Archive for September, 2015

S&P 500 Volatility-Based Price Probability Range

Wednesday, September 30th, 2015
  • Historical volatility projection suggests the range of probable S&P 500 prices from around 1750 to 2050 by year-end
  • Major trend indicators suggest high probability of prices ending in the lower half of the probability range
  • GAAP P/E and forward operating P/E ratios reverting to 5-year and 10-year averages suggest prices in the 1700’s
  • GAAP earnings have turned down and prices tend to follow
  • But GAAP earnings yield relative to current and near-term prospective 10-year Treasury yield is supportive of current index price

As you might imagine, the phone has been busy these past few days with nervous inquiries.

The prevailing questions are about direction of the US stock market and the magnitude of likely price change.

I have written to you before with a negative outlook, based on objective data mostly about breadth; simple price chart behavior and patterns; and recent declines in quarterly earnings — but tempered by the continued market supporting aspects of the Treasury yield curve.

Our 4 factor major trend reversal indicator is suggesting a major trend change to a downward direction.

None of that attempts to fathom events and conditions around the world, but merely examines the final result of all that is going as expressed in earnings, price changes and trading volume.

So, my conclusion is that the probabilities (not certainty) is for the Correction to continue into a Bear.

A Correction is a 10% price decline from the trialing 1-year high. A Bear is 20% price decline from the trailing 1-year high, which decline is sustained at that level or worse for at least 2 months.

Let’s look at that two ways:

  1. out 3 months based on historical volatility
  2. valuation level reverting to a “normal” valuation (not an overshoot) based on historical price GAAP and forward operating earnings estimates; and GAAP earnings yield relative to historically normal 10-year Treasury yields.

These are all projections, but based on reasonable and historically justified calculations.

Volatility-Based Price Probability Projections
This daily S&P 500 chart plots three horizontal cones projected three months into the future (to 12/28/2015) based on the 1-month, 3-month and 12-month historical volatility of the S&P 500 index, and using a 67% probability range.

That means prices would be expected to remain within the cone area with a 67% probability if the prices form a normal probability distribution (no “fat tails” and ignoring historical positive skew).

Such volatility projections are non-directional (they show price range potential equal on the upside and downside), but we believe the Direction is to the downside based on the other data we have evaluated in prior articles.

(click images to enlarge)


The trailing index high price is 2132. The current price is 1881. The 12/28/2015 end-points of the volatility cone range from 1784 to 1752.

The current price is below the trailing high by 11.8%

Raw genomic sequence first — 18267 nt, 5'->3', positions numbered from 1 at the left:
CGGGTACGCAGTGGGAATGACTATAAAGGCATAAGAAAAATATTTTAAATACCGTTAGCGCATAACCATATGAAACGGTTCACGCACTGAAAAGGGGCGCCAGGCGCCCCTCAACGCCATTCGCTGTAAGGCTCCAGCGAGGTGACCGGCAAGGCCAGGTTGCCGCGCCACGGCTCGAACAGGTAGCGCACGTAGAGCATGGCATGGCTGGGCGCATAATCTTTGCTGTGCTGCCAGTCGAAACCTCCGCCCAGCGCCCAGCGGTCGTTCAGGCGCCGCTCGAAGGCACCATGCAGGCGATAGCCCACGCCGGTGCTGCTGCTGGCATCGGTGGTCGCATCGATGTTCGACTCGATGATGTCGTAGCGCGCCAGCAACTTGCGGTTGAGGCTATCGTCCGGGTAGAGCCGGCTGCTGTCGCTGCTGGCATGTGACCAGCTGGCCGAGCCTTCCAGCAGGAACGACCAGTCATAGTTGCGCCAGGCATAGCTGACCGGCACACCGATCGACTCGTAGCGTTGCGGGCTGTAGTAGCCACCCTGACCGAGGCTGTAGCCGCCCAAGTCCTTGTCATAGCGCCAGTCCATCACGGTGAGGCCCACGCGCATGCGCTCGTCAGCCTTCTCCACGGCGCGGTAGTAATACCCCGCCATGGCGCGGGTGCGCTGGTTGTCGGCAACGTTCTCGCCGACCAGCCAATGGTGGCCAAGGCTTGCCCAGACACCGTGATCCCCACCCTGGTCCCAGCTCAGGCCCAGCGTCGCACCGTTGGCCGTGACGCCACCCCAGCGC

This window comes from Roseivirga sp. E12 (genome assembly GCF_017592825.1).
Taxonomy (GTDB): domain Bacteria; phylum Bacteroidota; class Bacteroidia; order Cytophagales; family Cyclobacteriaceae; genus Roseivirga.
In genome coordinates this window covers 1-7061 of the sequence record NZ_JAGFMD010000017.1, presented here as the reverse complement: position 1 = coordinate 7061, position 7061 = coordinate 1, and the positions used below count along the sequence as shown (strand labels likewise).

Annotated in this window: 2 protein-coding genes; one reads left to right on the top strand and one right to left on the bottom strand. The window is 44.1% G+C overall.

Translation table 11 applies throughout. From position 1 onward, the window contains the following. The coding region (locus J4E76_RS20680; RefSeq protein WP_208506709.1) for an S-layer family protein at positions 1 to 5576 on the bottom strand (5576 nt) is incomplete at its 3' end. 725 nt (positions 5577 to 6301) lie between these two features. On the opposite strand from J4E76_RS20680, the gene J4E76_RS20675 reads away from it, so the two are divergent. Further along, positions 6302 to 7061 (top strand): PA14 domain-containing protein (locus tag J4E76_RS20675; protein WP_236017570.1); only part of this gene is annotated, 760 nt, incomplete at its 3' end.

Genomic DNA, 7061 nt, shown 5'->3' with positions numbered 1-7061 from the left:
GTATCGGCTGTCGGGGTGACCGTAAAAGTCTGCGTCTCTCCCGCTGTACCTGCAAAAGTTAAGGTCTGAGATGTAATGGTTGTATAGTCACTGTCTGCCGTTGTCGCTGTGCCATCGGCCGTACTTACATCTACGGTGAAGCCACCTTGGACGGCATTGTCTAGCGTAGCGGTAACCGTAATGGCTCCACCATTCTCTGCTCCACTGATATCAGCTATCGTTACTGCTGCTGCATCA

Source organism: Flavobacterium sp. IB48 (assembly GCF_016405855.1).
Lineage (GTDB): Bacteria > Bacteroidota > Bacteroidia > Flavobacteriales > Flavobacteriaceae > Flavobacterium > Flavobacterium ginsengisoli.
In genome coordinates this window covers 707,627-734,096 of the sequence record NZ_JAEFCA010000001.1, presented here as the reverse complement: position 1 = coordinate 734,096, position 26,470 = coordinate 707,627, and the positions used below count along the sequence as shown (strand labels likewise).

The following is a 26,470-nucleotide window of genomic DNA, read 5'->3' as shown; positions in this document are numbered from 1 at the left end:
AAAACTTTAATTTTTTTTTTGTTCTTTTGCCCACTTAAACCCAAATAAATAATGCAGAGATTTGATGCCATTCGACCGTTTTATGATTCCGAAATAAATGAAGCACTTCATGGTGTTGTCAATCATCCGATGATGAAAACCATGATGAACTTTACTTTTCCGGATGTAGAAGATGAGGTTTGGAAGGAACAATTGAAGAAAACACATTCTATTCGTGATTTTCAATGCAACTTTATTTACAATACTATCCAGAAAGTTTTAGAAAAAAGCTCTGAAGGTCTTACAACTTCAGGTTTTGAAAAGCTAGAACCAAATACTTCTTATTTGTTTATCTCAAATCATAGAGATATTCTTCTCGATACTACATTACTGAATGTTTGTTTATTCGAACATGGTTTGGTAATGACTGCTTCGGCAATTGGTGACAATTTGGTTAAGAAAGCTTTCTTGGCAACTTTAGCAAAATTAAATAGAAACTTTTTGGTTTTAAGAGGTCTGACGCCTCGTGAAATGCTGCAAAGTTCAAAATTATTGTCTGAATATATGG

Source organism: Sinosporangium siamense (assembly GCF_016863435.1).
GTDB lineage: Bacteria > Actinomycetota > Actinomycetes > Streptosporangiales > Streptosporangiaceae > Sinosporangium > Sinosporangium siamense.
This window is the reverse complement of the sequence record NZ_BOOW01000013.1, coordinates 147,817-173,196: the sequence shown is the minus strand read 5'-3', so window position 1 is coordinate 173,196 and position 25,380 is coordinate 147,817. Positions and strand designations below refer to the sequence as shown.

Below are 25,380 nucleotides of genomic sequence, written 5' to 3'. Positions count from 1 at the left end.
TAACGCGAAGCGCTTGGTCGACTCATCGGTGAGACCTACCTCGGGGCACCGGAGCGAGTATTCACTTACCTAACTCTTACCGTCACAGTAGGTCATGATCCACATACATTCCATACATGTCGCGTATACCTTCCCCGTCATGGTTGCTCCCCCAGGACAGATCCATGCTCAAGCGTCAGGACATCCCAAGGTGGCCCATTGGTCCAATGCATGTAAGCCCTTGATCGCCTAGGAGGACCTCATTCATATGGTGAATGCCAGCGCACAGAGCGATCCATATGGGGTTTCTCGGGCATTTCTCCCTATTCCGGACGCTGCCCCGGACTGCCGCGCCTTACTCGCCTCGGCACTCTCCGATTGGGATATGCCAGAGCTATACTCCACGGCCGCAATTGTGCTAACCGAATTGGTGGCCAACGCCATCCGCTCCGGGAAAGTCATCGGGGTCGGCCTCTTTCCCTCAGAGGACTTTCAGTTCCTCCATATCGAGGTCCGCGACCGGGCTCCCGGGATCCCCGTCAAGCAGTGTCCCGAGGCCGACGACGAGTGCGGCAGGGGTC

1784 is 16.3% below 2132
1752 is 17.8% below 2132

These are not posited as end points of a Bear, but just 3-month (year-end) values at the outer boundary of 67% probability.

Notice that the upper probability bound by year-end is for about a 60% retracement of the decline from the peaks in July to the trough in August

Let’s now look at the 90% probability range.


The trailing index high price is 2132. The current price is 1881. The 12/28/2015 end-points of the volatility cone range from 1720 to 1667.

The current price is below the trailing high by 11.8%
1720 is 19.3% below 2132
1667 is 21.8% below 2132

These are not posited as end points of a Bear, but just 3-month (year-end) values at the outer boundary of 90% probability.

Notice that the upper probability bound by year-end is for about a 100% retracement of the decline from the peaks in July to the trough in August

GAAP Earnings P/E Valuation Reversion to 5-Yr or 10-Yr Average
Valuation is about earnings. Trailing reported GAAP earnings are trending down as this FactSet Earnings Insight chart shows (the blue line) and stock prices are following (the green line).


The P/E on 12-month trailing reported GAAP earnings last Thursday was 17.1x compared to a 10-year average of 15.7x and a 5-year average of 15.3x. After yesterday’s (09/28) market action the trailing P/E was 16.6x (at index price 1882).

If the P/E reverted to the 5-year average, the index price would be about 1734 (18.7% below the trailing high index price of 2132). It would be 1790 at the 10-year average P/E (16% below the index high).

During the European debt crisis in 2011, the P/E went down to less than 12x. At 12x (not a projection, just a data point), the index would be priced at 1360 (36.6% below the index high – a severe Bear).


Forward Operating Earnings P/E Valuation Reversion to 5-Yr or 10-Yr Average
Forward operating earnings estimates were trending down, but have risen, and are not nearly flat as this FactSet Earnings Insight chart shows (the blue line) and stock prices are following (the green line).


The P/E on 12-month forward operating earnings last Thursday was 15.2x compared to a 10-year average of 14.1x and a 5-year average of 14.05x. After yesterday’s (09/28) market action the trailing P/E was 14.75x (at index price 1882).

If the P/E reverted to the 5-year average, the index price would be about 1740 (18.4% below the trailing high index price of 2132). It would be 1746 at the 10-year average P/E (18.2% below the index high).

During the European debt crisis in 2011, the P/E went down to less than 11x. At 11x (not a projection, just a data point), the index would be priced at 1404 (34.1% below the index high – a severe Bear).


Earnings Yield Relative to 10-Year Treasury Yield
The S&P 500 earnings yield (inverse or P/E – it is E/P) is 5.27%. The 10-year Treasury yield is 2.05%. The spread is 3.22%. The 20-year average spread is 0.30%. That is very supportive of current prices.